Following freshly on the heels of these articles in the New York Times and Wall Street Journal, there are reports about an "evercookie" being reported by AOL's Download Squad blog.

The use of "cookie" technology, which is basically a small data file that is stored in the cache on your computer when you visit many sites, is nothing new. The most often cited purposes for the use of cookies is to recognize you when you return to a site, remember what your preferences, reading and/or shopping habits are, and to otherwise make your experience at the web site more enjoyable.

Since early versions of web browsers, users have had the option to disable cookies, but most users find that the option to be asked whether to accept a cookie is annoying and cumbersome, and the option to completely disable cookies removes the functionality of many popular web sites.

In short, the public's acceptance of the use of cookies has been taken for granted, and the outrage over their use has gone the way of the outrage over municipal security cameras and airport security checkpoint mauling.

But new technologies that have emerged and, appear to be emerging, are renewing the debate.

As reported in the New York Times and Wall Street Journal articles above, several new lawsuits have accused web site operators of going too far. The outrage is largely focused on a type of Adobe Flash cookie that continues to track users once a visitor has left a web site and is very difficult to detect and/or delete. These new cookie uses and technologies are occurring and most of us have no idea. The appeal to retailers of obtaining this information is huge, and having the information can provide a significant competitive advantage.

Imagine if your company can know that 80% of visitors to your web site also visit the web site of Company A, but only 5% visit the web site of Company B. Which company are you going to focus your efforts with respect to marketing and pricing competition? Conversely, the pressure on Company B to also have this information is huge, otherwise they face the possibility of a competitive push by Company A, the basis for which Company B does not understand.

Plaintiffs also claim that they took reasonable steps to disable cookies, but that Flash cookies are immune from those settings and are planted on users' computers regardless of the user settings. Set your privacy settings to reject cookies, and you still get Flash and similar new breed cookies.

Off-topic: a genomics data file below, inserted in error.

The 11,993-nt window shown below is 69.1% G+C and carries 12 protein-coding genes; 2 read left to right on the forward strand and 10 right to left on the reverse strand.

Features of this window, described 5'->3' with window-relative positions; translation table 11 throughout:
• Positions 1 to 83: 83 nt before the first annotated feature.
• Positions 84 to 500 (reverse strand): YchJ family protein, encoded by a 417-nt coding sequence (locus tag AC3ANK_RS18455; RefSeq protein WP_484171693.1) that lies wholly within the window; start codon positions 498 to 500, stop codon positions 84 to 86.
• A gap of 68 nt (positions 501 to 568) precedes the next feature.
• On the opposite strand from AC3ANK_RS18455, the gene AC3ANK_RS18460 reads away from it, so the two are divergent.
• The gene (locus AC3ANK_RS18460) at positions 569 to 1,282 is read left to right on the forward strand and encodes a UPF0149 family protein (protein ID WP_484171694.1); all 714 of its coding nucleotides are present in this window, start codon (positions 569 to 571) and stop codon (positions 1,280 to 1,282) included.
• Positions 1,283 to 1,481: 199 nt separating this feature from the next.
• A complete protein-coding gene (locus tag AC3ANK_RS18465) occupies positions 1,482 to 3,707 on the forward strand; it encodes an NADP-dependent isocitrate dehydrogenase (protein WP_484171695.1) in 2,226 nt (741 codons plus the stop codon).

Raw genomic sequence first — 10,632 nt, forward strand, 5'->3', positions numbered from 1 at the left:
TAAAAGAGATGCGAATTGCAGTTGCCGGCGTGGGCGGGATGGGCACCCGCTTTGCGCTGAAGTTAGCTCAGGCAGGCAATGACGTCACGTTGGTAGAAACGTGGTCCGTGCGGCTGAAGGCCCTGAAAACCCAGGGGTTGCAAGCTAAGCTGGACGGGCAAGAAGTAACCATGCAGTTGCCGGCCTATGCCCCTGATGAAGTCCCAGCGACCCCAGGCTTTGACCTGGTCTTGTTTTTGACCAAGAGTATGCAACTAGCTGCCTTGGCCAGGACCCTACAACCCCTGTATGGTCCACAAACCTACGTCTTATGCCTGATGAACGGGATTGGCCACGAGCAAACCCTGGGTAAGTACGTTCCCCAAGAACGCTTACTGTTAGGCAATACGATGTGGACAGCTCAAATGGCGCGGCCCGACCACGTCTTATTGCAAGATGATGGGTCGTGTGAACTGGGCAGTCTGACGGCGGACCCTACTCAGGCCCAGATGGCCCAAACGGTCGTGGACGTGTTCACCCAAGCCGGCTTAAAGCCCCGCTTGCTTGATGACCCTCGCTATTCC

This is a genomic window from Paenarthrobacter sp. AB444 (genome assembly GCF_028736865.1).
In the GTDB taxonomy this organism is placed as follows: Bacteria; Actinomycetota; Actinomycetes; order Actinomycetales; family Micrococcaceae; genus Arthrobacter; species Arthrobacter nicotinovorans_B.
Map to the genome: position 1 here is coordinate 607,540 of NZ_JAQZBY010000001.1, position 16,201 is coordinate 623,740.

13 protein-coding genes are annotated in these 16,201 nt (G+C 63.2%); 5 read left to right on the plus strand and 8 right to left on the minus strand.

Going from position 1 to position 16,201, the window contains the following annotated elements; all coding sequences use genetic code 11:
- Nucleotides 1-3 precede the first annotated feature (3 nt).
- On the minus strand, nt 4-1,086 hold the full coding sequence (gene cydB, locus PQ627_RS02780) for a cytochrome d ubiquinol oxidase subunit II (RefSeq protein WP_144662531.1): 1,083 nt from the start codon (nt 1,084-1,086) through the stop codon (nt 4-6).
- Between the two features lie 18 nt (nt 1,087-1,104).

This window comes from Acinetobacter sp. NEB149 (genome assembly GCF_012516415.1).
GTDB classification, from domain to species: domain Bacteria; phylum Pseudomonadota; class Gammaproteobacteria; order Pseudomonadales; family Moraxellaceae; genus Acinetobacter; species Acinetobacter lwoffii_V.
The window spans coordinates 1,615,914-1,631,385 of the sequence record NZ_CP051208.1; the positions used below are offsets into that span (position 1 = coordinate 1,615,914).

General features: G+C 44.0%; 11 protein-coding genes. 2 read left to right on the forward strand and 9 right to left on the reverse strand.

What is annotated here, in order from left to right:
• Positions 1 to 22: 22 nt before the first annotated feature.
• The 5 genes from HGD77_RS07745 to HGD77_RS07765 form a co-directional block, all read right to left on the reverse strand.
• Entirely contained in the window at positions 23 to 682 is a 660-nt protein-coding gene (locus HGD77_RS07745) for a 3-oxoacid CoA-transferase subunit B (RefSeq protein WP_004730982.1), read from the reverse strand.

Retailers have for the most part said that the information is not used for marketing, but used for analytics and traffic measurement. Other retailers have not responded.

Legally speaking, the question for many comes down to disclosure and efforts on the part of web site operators to thwart our efforts to protect ourselves. Opponents argue that there is something fundamentally wrong with being presented with the option to disable cookies (which is the industries efforts to police itself without regulatory involvement), but then to have a technology that ignores that option. If web sites only want to use these new breed cookies for analytics and traffic measurement, then why not do it the old fashion way through text-based cookies? The answer for those who oppose this new technology seems to be either because the information is so valuable that web site operators do not care if you want to share this information, or because web site operators are starting down a path of changing the rules so that they can track more deeply our online habits and build a profile on your shopping habits and online behavior.

But Flash-based cookies are not the only new cookie technology on the hot seat. AOL's Download Squad blog paints the worst case scenarios of cookie iterations, for which technology does currently exist. In the example cited, cookies are copied to eight different locations, re-spawning as they are deleted and requiring a computer engineering degree and more time that most people have to track down and kill. Frankly, while I want to know more about evercookie, I was not about to click on the link to the creator's web site to learn more. Fox Mulder was right: Trust No One.

I cannot let pass without commenting that the link to the New York Times article actually contains the word "cookie," and not as part of the article title. The New York Times is no different that the majority of other online operations, so I do not mean to pick on them. I only note that the use of cookies is pervasive and have been, for the most, a harmless practice. These new practices change the game, and change the game in a way that possibly is in users' best interests.